Loretta Fahrenholz: Small Habit Revolution

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Open: 2pm-7pm Mon, 10am-7pm Tue-Sun (10am-9pm Thurs)

Museumsplatz 1, 1070, Vienna, Austria
Open: 2pm-7pm Mon, 10am-7pm Tue-Sun (10am-9pm Thurs)


Loretta Fahrenholz: Small Habit Revolution


Loretta Fahrenholz: Small Habit Revolution
to Sun 7 Oct 2018
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For her exhibition at mumok, Small Habit Revolution, artist and filmmaker Loretta Fahrenholz has created two new pieces that address key feminist works of the 1940s and their transfer into various Internet formats.

Loretta Fahrenholz mumok

Story in Reverse is a multi-part slide installation based on Ilse Aichinger’s Mirror Story (1949), a linguistic experiment that narrates a young woman’s tragically failed life. In Aichinger’s text the beginning and the end of life merge, as the story of the woman starts at her grave and is then told backwards by a second-person narrator.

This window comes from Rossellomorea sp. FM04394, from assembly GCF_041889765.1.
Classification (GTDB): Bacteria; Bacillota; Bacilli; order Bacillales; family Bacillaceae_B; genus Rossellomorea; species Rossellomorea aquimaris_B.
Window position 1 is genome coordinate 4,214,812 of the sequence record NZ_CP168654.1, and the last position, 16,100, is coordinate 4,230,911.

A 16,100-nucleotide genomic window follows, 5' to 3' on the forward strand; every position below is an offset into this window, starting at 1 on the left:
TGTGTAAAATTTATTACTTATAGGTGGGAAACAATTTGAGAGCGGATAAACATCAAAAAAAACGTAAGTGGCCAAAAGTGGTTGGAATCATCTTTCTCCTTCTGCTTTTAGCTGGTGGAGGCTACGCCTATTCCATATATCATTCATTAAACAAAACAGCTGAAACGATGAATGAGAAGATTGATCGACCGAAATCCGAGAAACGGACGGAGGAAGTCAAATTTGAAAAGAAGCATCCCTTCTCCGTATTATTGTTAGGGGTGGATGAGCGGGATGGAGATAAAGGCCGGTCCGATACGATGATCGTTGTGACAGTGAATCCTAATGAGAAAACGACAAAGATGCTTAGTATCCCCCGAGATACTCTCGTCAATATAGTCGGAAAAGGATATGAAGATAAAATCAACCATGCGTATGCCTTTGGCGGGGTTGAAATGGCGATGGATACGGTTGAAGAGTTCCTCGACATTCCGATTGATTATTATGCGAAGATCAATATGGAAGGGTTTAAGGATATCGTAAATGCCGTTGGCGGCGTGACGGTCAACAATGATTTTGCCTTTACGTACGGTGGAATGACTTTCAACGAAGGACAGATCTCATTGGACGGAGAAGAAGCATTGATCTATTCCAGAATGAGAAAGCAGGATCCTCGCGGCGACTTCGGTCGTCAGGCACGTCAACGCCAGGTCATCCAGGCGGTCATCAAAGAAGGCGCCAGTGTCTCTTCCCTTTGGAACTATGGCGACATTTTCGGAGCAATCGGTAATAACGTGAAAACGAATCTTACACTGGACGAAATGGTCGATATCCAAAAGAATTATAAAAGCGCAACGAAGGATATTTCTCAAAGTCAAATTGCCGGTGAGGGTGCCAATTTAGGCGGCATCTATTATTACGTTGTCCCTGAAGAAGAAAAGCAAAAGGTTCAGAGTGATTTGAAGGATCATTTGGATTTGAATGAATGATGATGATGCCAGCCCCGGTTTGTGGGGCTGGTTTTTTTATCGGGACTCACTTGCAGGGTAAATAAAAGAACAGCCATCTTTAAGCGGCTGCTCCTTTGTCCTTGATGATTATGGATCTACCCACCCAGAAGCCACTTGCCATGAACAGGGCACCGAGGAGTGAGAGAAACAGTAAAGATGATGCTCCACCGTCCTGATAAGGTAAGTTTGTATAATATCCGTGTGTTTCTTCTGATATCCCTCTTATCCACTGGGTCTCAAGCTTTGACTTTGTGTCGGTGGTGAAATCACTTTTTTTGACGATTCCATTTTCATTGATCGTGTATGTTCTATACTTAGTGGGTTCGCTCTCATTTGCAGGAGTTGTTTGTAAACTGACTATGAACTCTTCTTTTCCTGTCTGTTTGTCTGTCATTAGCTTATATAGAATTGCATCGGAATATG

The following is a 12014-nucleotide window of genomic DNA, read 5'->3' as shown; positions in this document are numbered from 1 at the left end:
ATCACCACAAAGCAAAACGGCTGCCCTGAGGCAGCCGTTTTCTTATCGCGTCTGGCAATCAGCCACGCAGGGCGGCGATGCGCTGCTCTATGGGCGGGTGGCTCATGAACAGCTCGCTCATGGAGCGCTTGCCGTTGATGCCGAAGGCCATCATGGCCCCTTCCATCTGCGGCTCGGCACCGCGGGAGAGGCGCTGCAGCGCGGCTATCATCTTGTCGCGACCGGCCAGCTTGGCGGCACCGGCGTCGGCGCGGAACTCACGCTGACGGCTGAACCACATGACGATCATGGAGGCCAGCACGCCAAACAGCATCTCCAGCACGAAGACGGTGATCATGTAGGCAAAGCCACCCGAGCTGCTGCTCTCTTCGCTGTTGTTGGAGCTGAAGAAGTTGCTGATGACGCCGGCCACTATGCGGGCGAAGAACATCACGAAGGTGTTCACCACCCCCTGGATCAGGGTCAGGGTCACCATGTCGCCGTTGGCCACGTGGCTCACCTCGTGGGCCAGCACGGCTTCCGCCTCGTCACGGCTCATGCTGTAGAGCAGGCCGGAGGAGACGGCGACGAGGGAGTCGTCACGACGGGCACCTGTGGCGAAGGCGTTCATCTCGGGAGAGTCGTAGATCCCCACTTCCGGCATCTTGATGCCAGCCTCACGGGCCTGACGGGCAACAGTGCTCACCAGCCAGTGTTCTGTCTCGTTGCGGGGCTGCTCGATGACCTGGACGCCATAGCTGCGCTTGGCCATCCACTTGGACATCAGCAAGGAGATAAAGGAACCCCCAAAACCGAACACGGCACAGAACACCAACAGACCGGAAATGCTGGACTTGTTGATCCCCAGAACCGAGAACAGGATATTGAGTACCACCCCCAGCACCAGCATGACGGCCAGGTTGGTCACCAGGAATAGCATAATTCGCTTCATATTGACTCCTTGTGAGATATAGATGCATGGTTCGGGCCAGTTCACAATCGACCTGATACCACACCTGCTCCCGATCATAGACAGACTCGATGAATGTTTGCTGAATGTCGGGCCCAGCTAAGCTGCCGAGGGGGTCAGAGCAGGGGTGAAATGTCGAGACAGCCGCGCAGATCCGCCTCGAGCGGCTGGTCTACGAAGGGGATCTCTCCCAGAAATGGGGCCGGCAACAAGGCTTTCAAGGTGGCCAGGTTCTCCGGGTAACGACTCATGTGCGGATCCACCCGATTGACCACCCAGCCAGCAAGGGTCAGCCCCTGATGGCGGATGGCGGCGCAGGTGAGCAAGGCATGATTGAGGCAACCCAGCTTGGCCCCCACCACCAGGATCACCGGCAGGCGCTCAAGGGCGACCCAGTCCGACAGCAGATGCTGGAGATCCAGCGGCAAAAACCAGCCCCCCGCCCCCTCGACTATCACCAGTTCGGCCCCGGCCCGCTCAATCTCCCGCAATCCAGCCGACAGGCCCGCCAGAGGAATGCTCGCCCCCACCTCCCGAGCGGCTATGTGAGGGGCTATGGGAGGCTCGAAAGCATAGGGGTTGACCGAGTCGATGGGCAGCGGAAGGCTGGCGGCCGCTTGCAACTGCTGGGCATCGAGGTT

For Story in Reverse Loretta Fahrenholz worked with graphic designers and illustrators from the online service platform Fiverr, who freely retell Aichinger’s short story in drawings and comics. Fahrenholz uses analogue slide projectors to show the resulting visuals in the exhibition gallery, using projections of different sizes and in different directions, and with varying degrees of clarity.

The second older work that Small Habit Revolution refers to also involves the death of a young woman. This is Maya Deren’s avant-garde film classic Meshes of the Afternoon, a fourteen-minute short film that Deren made together Alexander Hammid, her husband at the time, in 1943. Meshes of the Afternoon shows a woman’s nightmare in gloomy hallucinatory images. She is seen pursuing a figure cloaked in black, going about daily business and routines, and then at the end of the afternoon she commits suicide. This story draws on Deren’s personal memories and dreams and was made in her own house. It offers no easy interpretation. By using a large number of filmic devices—repetition, a shaky camera, rapid cuts, shadow, mysterious symbols, and more—Meshes of the Afternoon leaves a deeply surrealist and irritating impression.

Exhibition view. Loretta Fahrenholz. Small Habit Revolution. Photo: Lisa Rastl © mumok

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